Follow these simple tips on how to repair your lawn after flooding and make sure it never happens again!
After a flood, repairing your lawn might not be on the top of your list of urgent matters to attend to. However, it is best to take small steps in rehabilitating it not only to improve the possibility for recovery but for future prevention of another flooded lawn.
Though it may not yet be apparent right away, any appearance of soil lost, scattered debris, defoliated plants, broken branches, and sediments all across the lawn can do more damage than it seem if you don’t take actions immediately. Worse, if left partially or completely submerged for even just a few days, oxygen depletion is imminent and the plant’s root system will be compromised to quick deterioration.
Water temperature and water depth both plays an important role for determining survival of turf grass. Death is inevitable in less than four days when it is 80 degrees F and higher. Even in lower temperatures, lack of oxygen will still cause the turf to die.
1. Rescue the soil
Your lawn’s soil composition may have been severely altered due to bacteria and chemicals carried by floodwaters. Have a professional from the USDA field office or your local state university extension to conduct a soil test to assess the damage it incurred. They can even correctly identify and make recommendations if there are specific plant diseases that have spread across the lawn after the flood. In the meantime, you can help the struggling roots to get air and sunlight by aerating the soil.
2. Prevent soil compaction and erosion
Get rid of large debris such as branches, glass, metal, stones, etc. that could interfere with the restoration of the lawn to its original form. Remove as much silt as possible that will easily crust over and prevent air movement. However, if there are low spots in the area, add quality topsoil (at least 4 inches) to restore its original thickness. Waterlogged soil is prone to compaction so minimize foot traffic. Wear proper attire – long sleeved shirt and strong gloves – to avoid cuts, scratches and even tetanus.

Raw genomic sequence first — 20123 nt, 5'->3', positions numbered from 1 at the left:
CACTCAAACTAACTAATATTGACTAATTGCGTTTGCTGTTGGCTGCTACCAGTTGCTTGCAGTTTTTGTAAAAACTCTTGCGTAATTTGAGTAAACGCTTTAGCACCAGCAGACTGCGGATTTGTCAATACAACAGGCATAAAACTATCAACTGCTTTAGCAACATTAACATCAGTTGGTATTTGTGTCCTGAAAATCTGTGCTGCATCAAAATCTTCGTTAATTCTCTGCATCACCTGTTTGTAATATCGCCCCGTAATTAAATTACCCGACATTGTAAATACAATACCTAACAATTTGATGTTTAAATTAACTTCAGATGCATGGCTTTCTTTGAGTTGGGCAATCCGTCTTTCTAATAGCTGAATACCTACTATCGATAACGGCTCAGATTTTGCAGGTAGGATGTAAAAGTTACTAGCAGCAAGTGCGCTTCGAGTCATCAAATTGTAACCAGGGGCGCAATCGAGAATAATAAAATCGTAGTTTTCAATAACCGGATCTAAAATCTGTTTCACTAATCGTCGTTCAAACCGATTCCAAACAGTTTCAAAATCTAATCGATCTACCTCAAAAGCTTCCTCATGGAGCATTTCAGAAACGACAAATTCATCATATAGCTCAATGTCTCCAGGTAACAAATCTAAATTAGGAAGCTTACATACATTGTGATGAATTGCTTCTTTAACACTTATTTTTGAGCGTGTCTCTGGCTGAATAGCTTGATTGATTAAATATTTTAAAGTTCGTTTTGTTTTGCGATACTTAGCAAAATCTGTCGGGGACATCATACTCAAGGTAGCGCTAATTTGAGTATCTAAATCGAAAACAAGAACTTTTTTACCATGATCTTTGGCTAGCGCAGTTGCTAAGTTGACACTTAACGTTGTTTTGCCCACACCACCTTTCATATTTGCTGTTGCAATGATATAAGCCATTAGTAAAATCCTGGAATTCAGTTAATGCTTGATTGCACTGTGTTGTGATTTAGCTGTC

As for organic debris, use a steel rake to spread evenly across the grass surface. This will serve as a useful layer of topsoil (make sure it’s at least 4 inches) and will also cover any exposed plant roots. Be careful not to drag the rake too deeply to avoid further damage to the underlying turf.
3. Restore its equilibrium
A complete fertilizer over the lawn is necessary if growth is evident even after flooding. For every 1000 square feet of lawn, at least ½ pound nitrogen is required. Replace essential nutrients such phosphorus and phosphate as well. To correct pH, add sulphur or lime – according to recommendations of your lawn care contractor. If the turf is thin, you can establish a healthy layer of topsoil by laying down an inch or two of clean compost or manure.
4. Repair extensive damage
A complete renovation of your lawn is a must if much of the grass was killed or there is possibility for its re-growth. First, eliminate all weeds by using a nonselective herbicide containing 2 percent glyphosate. Create a uniform seedbed by tilling the site, evenly incorporating any remaining silt into the soil.
Putting in a new set of lawn grass will depend on the type and degree of damage brought by flooding. Most heavily damaged lawns are advised to be re-seeded in fall. The best thing to do is mow the lawn on a regular basis and water it deeply to discourage weed growth and re-establish lawn grasses. If flooding is an unavoidable scenario, Kentucky bluegrass is your best choice to ensure highest possibility of survival.